The player with the highest bankroll at the end of the day will be declared the winner and the player with the second highest bankroll will be the runner-up.

The winner will receive 50% of the prize pool, which will be capped at $10,000. The remaining payoffs: 20% (2nd place), 15% (3rd place), 10% (4th place) and 5% (5th place).

There will also be three berths available to the 2018 Last Chance contest in Las Vegas.

Another handicapping contest is scheduled for Saturday, Dec. 16. Further details will soon be available.

For complete contest rules or any other questions, contact larace@losalamitos.com or by telephone at 714-820-2690.

The Winter meet at Los Alamitos will begin Thursday, Nov. 30 and continue through Sunday, Dec. 17.

Los Alamitos Racing Association to Offer 3 NHC Seats this Saturday

NTRA NHC logoPress Release

The Los Alamitos Racing Association will offer a cash prize, three seats to the 2018 National Thoroughbred Racing Association National Handicapping Championship in Las Vegas and more with a live money handicapping contest Saturday, Sept. 23.

In addition to the berths in the NHC, there will be also be five spots available for the Autumn Handicapping Contest at Santa Anita (Oct. 6-8) as well as three to next year’s NTRA Last Chance Horseplayers Championship Qualifier in Las Vegas.

Cost to enter the Los Alamitos Fall Qualifier is $500. Of that amount, $100 will be placed in the contest prize pool with the remaining funds going towards a live-money wagering card.

Contestants must enter prior to 2 p.m. – post time for the first race – Sept. 16. Players can begin entering the contest once track gates open at 9:30 a.m. that morning and participants can purchase a maximum of two entries.

Tournament races will include the entire card at Los Alamitos with permitted wagers including win, place, show and exactas. Each entry must bet at least $100 on four races, but there is no wagering limit.

The player with the highest bankroll at the end of the day will be declared the winner and the player with the second highest bankroll will be the runner-up.

The winner will receive 50% of the prize pool, which will be capped at $10,000. The remaining payoffs: 20% (2nd place), 15% (3rd place), 10% (4th place) and 5% (5th place).

Players can sign up for the handicapping contest at losalamitos.com as well as review complete contest rules. For any further questions, contact larace@losalamitos.com or by telephone at 714-820-2690.

Tournament Veteran Lam Captures Laurel Champions Handicapping Tournament

Press Release

Phillip Lam of Fresh Meadow, N.Y. finished with a bankroll balance of $4,359.70 to capture the fall session of the Maryland Jockey Club’s Champions Handicapping Tournament held Saturday at Laurel Park.

Lam earned $3,030 in prize money ended with a comfortable margin over runner-up Gwyn Houston of Fallston, Md., who ended the day with a bankroll balance of $3,106.80 and took home $2,020 in prize money.

The tournament was open to players for $300, which covered a $100 entry fee and $200 bankroll. In addition to prize money, the top four finishers qualified for automatic berths to the National Handicapping Championship (NHC), Breeders’ Cup Betting Challenge (BCBC) or The BIG ONE.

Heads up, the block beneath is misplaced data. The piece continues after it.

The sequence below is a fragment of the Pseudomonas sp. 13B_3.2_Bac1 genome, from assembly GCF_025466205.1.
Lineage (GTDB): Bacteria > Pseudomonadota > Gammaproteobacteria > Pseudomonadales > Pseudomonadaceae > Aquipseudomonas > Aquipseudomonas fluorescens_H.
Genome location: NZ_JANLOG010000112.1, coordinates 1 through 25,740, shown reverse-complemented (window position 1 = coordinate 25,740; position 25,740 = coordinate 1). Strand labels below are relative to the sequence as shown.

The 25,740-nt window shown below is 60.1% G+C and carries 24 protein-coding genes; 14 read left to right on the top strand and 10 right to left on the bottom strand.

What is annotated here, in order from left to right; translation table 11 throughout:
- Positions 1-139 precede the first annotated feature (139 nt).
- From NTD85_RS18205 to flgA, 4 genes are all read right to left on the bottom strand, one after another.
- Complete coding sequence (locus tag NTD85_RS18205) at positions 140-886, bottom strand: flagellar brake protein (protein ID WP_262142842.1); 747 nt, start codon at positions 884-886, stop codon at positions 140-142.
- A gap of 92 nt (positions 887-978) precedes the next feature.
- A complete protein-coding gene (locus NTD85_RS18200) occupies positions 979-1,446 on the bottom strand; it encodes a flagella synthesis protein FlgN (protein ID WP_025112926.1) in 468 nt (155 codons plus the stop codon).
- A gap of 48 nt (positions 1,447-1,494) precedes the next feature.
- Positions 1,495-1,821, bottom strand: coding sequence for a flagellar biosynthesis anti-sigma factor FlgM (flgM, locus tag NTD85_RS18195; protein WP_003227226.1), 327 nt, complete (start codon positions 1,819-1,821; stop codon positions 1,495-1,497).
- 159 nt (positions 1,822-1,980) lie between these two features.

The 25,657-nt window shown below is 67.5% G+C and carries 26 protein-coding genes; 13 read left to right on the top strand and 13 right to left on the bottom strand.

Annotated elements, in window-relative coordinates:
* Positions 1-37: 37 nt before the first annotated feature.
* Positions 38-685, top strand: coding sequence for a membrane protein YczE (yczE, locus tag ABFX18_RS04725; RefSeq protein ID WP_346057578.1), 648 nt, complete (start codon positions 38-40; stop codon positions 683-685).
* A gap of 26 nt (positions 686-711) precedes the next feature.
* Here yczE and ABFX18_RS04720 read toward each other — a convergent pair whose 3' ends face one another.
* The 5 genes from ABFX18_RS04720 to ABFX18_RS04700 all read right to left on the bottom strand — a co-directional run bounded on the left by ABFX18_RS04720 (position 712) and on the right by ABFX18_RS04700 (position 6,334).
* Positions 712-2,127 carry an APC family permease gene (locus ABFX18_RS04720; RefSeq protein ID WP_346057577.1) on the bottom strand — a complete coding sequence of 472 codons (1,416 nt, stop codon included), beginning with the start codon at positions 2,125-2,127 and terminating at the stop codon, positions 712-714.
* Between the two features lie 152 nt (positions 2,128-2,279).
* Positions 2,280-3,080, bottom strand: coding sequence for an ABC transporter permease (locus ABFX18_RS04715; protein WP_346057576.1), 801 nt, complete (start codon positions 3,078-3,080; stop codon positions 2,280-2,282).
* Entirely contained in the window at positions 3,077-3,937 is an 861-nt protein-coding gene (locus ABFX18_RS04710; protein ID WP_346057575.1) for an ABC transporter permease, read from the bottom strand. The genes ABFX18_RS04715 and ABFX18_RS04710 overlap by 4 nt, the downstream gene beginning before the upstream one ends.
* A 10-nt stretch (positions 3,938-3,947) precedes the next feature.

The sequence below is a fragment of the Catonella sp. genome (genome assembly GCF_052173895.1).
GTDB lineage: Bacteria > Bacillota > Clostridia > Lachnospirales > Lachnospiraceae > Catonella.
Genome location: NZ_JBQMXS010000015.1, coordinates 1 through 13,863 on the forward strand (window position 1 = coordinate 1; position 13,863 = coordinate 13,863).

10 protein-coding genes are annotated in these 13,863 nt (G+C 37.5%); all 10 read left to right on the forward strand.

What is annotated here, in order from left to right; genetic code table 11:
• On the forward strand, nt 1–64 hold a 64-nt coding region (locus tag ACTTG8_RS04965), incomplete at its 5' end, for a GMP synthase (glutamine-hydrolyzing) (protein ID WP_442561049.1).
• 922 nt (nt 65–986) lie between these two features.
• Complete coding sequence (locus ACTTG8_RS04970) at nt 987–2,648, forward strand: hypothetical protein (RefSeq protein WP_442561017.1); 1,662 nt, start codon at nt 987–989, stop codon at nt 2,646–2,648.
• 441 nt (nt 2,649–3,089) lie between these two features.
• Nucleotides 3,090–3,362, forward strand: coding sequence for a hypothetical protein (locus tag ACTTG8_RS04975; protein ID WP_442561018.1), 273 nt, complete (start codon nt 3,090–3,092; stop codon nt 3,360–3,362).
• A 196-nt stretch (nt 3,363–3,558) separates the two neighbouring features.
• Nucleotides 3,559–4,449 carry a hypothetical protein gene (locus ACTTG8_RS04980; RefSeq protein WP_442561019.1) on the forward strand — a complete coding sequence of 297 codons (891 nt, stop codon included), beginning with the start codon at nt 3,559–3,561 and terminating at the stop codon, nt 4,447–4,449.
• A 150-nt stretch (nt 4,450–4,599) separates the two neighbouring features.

A total of 201 entries were accepted from 139 players for the tournament, held for the first year in Laurel’s newly refurbished second-floor sports bar. There were no mandatory races during the contest but a $20 minimum wager on races from Laurel, Gulfstream Park, Saratoga Race Course, Monmouth Park and Woodbine.

Given his choice of four tournament berths, Lam selected the BCBC to be held Nov. 3-4 at Del Mar while Houston selected a berth in The BIG ONE Sept. 23-24 at Laurel Park.

Third place went to Michael Webb of Westminster, Md., who finished with a balance of $2,395.40 and earned $1,010 and an NHC berth. Jason Jubb of Pasadena, Md. was fourth with a balance of $2,248 and earned $606.

Since Jubb is not a member of the NHC Tour, fifth-place finisher Joseph McKay of Gaithersburg, Md. earned the final NHC berth. He ended with a balance of $1,594.50 and prize money of $606.

Rounding out the top 10 finishers were David Hertz with a tournament balance of $1,450, Roger Kurrus ($1,358), Barry Howard ($1,192), David Stone ($1,089.50) and Jeffrey Harryman ($1,000). Each player earned $606 in prize money.

The spring session of the MJC Champions Handicapping Tournament was won by Thomas Camann of Providence, R.I., who chose a berth in the BCBC. Other winners from the spring tournament were Frederick Cipriano (BIG ONE), Hewett Andrews (NHC) and Steven Scalco (NHC).

A First Time Starter at the Wynn Handicapping Challenge

“Here were two tournament veterans wanting in on my action.  A far cry from just wanting to avoid embarrassing myself. “

By Justin Dew

A social media friend of mine pointed out to me that when one’s name is misspelled publically, it’s thought to be a sign of good luck.  Perhaps that’s what led to my 7th place finish in the Wynn Handicapping Challenge.  Or perhaps it was “Misspelled Name’s Luck” better known cousin, Beginner’s Luck.  Regardless, my experience in my first ever $2 Win/Place format tournament with an actual cash prize on the line has brought me to the conclusion that I am going to be taking part in these events for a long time to come.

The 2016 Breeders’ Cup Betting Challenge was my first handicapping tournament of any kind, and since then I have participated in several online qualifiers.  But the 2017 Wynn Handicapping Challenge was the first time I had ever competed for real money, other than the live money BCBC.  I am typically not a big goal setter, so I aimed low for the Wynn event: don’t embarrass yourself.  With $64 in mythical wagers each of two days, I would have been perfectly happy earning a score of $128.10 and looking at my lost $2,000 entry fee as an investment in my education.  Seriously.  My expectations were that low.  Especially after trying and failing to qualify for the event online four times at an additional cost of about $800.